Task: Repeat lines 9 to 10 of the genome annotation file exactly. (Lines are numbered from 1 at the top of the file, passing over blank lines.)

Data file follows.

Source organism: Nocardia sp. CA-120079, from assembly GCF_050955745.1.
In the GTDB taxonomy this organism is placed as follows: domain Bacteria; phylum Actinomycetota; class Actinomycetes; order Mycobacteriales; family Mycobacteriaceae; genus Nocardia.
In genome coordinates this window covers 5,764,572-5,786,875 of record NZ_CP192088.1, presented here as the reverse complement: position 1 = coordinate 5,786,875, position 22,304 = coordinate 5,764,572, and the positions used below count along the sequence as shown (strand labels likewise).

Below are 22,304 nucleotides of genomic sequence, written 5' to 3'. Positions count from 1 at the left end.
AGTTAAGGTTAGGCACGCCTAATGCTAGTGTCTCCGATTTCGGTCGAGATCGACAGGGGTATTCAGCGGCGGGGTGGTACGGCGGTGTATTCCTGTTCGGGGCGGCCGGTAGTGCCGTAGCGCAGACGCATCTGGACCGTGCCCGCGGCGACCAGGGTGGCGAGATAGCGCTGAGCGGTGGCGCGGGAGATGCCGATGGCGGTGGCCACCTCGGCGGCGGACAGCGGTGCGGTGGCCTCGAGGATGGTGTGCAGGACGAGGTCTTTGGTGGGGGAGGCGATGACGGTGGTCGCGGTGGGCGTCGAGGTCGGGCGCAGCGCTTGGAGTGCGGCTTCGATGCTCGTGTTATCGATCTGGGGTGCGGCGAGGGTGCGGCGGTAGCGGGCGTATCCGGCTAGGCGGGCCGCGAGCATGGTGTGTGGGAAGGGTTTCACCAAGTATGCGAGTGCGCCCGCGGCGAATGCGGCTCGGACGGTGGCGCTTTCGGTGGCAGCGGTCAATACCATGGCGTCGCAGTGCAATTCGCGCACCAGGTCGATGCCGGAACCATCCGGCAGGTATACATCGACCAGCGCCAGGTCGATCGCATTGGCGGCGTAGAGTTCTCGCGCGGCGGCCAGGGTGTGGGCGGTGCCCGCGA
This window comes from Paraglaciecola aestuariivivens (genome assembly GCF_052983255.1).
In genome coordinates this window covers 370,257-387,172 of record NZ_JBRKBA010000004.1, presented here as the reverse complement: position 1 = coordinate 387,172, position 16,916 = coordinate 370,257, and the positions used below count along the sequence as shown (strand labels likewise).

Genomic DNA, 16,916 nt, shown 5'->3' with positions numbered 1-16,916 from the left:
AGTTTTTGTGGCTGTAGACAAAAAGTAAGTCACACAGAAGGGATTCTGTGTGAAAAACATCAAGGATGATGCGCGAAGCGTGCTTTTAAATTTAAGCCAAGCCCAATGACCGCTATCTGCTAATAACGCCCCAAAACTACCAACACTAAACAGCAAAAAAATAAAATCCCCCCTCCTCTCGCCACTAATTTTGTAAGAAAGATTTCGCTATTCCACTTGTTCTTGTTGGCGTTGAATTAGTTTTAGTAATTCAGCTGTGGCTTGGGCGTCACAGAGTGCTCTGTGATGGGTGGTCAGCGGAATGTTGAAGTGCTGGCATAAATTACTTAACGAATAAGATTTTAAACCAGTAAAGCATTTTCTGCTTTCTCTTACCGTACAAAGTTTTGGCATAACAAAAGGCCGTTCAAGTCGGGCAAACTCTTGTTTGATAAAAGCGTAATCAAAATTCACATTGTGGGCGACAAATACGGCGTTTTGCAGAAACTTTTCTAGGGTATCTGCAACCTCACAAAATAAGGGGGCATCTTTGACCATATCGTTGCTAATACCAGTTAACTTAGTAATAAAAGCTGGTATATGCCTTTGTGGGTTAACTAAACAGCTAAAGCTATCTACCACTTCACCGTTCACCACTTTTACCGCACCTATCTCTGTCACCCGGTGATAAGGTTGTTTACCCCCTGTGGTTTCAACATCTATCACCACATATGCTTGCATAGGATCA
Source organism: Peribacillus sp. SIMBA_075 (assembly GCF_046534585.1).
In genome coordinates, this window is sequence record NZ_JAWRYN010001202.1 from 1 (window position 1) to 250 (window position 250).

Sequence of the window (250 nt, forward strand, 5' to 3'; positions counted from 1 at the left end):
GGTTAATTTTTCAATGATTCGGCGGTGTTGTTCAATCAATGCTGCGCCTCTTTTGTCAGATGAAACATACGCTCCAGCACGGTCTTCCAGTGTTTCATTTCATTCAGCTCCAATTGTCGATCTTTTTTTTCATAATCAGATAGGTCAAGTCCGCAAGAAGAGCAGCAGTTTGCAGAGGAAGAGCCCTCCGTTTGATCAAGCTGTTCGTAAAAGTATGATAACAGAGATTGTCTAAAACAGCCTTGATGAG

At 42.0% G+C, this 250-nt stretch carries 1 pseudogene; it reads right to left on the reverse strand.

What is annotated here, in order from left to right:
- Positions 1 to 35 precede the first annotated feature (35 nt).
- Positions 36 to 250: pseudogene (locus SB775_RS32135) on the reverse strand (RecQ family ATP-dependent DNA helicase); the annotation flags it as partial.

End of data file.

AGTTTTTGTGGCTGTAGACAAAAAGTAAGTCACACAGAAGGGATTCTGTGTGAAAAACATCAAGGATGATGCGCGAAGCGTGCTTTTAAATTTAAGCCAAGCCCAATGACCGCTATCTGCTAATAACGCCCCAAAACTACCAACACTAAACAGCAAAAAAATAAAATCCCCCCTCCTCTCGCCACTAATTTTGTAAGAAAGATTTCGCTATTCCACTTGTTCTTGTTGGCGTTGAATTAGTTTTAGTAATTCAGCTGTGGCTTGGGCGTCACAGAGTGCTCTGTGATGGGTGGTCAGCGGAATGTTGAAGTGCTGGCATAAATTACTTAACGAATAAGATTTTAAACCAGTAAAGCATTTTCTGCTTTCTCTTACCGTACAAAGTTTTGGCATAACAAAAGGCCGTTCAAGTCGGGCAAACTCTTGTTTGATAAAAGCGTAATCAAAATTCACATTGTGGGCGACAAATACGGCGTTTTGCAGAAACTTTTCTAGGGTATCTGCAACCTCACAAAATAAGGGGGCATCTTTGACCATATCGTTGCTAATACCAGTTAACTTAGTAATAAAAGCTGGTATATGCCTTTGTGGGTTAACTAAACAGCTAAAGCTATCTACCACTTCACCGTTCACCACTTTTACCGCACCTATCTCTGTCACCCGGTGATAAGGTTGTTTACCCCCTGTGGTTTCAACATCTATCACCACATATGCTTGCATAGGATCA
Source organism: Peribacillus sp. SIMBA_075 (assembly GCF_046534585.1).